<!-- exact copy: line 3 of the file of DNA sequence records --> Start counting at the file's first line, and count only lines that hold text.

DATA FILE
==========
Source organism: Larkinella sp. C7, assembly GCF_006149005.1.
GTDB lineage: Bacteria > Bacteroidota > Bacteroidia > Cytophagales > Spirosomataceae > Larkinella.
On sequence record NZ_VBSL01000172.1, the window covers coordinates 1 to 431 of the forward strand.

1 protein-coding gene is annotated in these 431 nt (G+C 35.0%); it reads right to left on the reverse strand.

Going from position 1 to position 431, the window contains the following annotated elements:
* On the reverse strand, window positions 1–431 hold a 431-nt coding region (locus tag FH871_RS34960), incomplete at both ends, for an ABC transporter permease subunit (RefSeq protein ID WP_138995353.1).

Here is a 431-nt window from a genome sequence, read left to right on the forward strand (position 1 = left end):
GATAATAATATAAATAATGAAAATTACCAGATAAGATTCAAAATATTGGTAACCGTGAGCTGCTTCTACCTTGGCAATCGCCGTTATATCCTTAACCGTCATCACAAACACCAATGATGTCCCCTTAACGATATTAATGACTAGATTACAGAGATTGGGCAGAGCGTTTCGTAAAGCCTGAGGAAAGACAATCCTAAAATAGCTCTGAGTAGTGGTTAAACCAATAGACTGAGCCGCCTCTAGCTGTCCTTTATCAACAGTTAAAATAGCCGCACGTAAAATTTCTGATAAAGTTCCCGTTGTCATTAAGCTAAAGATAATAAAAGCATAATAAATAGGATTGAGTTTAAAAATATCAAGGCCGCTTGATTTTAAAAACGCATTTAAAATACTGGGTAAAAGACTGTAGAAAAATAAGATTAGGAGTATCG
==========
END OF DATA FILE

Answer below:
On sequence record NZ_VBSL01000172.1, the window covers coordinates 1 to 431 of the forward strand.